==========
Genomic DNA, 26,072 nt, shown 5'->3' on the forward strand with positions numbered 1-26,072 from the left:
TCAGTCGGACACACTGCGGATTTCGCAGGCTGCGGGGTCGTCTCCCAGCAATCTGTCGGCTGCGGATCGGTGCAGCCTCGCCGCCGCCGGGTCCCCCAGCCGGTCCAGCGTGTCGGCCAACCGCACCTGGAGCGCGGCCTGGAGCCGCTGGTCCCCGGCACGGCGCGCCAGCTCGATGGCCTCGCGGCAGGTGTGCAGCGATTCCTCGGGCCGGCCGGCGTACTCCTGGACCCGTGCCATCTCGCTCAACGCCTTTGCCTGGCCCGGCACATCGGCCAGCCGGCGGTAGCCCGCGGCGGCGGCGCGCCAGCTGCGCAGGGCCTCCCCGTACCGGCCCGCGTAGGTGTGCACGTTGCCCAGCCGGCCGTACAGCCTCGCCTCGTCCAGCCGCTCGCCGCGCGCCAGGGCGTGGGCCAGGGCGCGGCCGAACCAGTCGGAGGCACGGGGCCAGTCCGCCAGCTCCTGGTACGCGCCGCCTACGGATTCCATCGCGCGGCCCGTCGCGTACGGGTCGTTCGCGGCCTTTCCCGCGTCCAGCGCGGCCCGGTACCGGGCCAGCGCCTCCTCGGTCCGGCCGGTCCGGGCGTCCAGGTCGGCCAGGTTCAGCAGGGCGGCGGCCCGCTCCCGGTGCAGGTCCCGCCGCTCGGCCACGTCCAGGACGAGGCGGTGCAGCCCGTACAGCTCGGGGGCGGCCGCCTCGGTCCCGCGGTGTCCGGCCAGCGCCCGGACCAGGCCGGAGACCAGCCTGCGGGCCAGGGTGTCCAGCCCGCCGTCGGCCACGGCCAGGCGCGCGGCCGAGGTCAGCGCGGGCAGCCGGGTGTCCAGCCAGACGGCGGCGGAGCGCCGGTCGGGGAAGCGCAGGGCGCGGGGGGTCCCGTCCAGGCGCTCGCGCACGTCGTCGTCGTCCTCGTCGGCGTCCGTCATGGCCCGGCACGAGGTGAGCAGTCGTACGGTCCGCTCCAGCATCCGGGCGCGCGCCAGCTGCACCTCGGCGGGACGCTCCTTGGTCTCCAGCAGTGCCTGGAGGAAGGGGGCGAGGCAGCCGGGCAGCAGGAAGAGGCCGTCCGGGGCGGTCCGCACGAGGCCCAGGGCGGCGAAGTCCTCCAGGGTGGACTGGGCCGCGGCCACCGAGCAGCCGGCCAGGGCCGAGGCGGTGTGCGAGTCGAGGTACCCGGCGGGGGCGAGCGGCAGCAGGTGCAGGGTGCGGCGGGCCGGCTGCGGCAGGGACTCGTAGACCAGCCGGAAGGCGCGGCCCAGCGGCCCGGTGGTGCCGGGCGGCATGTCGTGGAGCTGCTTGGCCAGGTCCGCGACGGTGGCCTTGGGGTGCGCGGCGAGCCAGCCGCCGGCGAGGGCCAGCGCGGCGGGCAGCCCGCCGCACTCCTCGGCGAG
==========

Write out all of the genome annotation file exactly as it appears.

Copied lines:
Genomic DNA, 26,072 nt, shown 5'->3' on the forward strand with positions numbered 1-26,072 from the left:
TCAGTCGGACACACTGCGGATTTCGCAGGCTGCGGGGTCGTCTCCCAGCAATCTGTCGGCTGCGGATCGGTGCAGCCTCGCCGCCGCCGGGTCCCCCAGCCGGTCCAGCGTGTCGGCCAACCGCACCTGGAGCGCGGCCTGGAGCCGCTGGTCCCCGGCACGGCGCGCCAGCTCGATGGCCTCGCGGCAGGTGTGCAGCGATTCCTCGGGCCGGCCGGCGTACTCCTGGACCCGTGCCATCTCGCTCAACGCCTTTGCCTGGCCCGGCACATCGGCCAGCCGGCGGTAGCCCGCGGCGGCGGCGCGCCAGCTGCGCAGGGCCTCCCCGTACCGGCCCGCGTAGGTGTGCACGTTGCCCAGCCGGCCGTACAGCCTCGCCTCGTCCAGCCGCTCGCCGCGCGCCAGGGCGTGGGCCAGGGCGCGGCCGAACCAGTCGGAGGCACGGGGCCAGTCCGCCAGCTCCTGGTACGCGCCGCCTACGGATTCCATCGCGCGGCCCGTCGCGTACGGGTCGTTCGCGGCCTTTCCCGCGTCCAGCGCGGCCCGGTACCGGGCCAGCGCCTCCTCGGTCCGGCCGGTCCGGGCGTCCAGGTCGGCCAGGTTCAGCAGGGCGGCGGCCCGCTCCCGGTGCAGGTCCCGCCGCTCGGCCACGTCCAGGACGAGGCGGTGCAGCCCGTACAGCTCGGGGGCGGCCGCCTCGGTCCCGCGGTGTCCGGCCAGCGCCCGGACCAGGCCGGAGACCAGCCTGCGGGCCAGGGTGTCCAGCCCGCCGTCGGCCACGGCCAGGCGCGCGGCCGAGGTCAGCGCGGGCAGCCGGGTGTCCAGCCAGACGGCGGCGGAGCGCCGGTCGGGGAAGCGCAGGGCGCGGGGGGTCCCGTCCAGGCGCTCGCGCACGTCGTCGTCGTCCTCGTCGGCGTCCGTCATGGCCCGGCACGAGGTGAGCAGTCGTACGGTCCGCTCCAGCATCCGGGCGCGCGCCAGCTGCACCTCGGCGGGACGCTCCTTGGTCTCCAGCAGTGCCTGGAGGAAGGGGGCGAGGCAGCCGGGCAGCAGGAAGAGGCCGTCCGGGGCGGTCCGCACGAGGCCCAGGGCGGCGAAGTCCTCCAGGGTGGACTGGGCCGCGGCCACCGAGCAGCCGGCCAGGGCCGAGGCGGTGTGCGAGTCGAGGTACCCGGCGGGGGCGAGCGGCAGCAGGTGCAGGGTGCGGCGGGCCGGCTGCGGCAGGGACTCGTAGACCAGCCGGAAGGCGCGGCCCAGCGGCCCGGTGGTGCCGGGCGGCATGTCGTGGAGCTGCTTGGCCAGGTCCGCGACGGTGGCCTTGGGGTGCGCGGCGAGCCAGCCGCCGGCGAGGGCCAGCGCGGCGGGCAGCCCGCCGCACTCCTCGGCGAG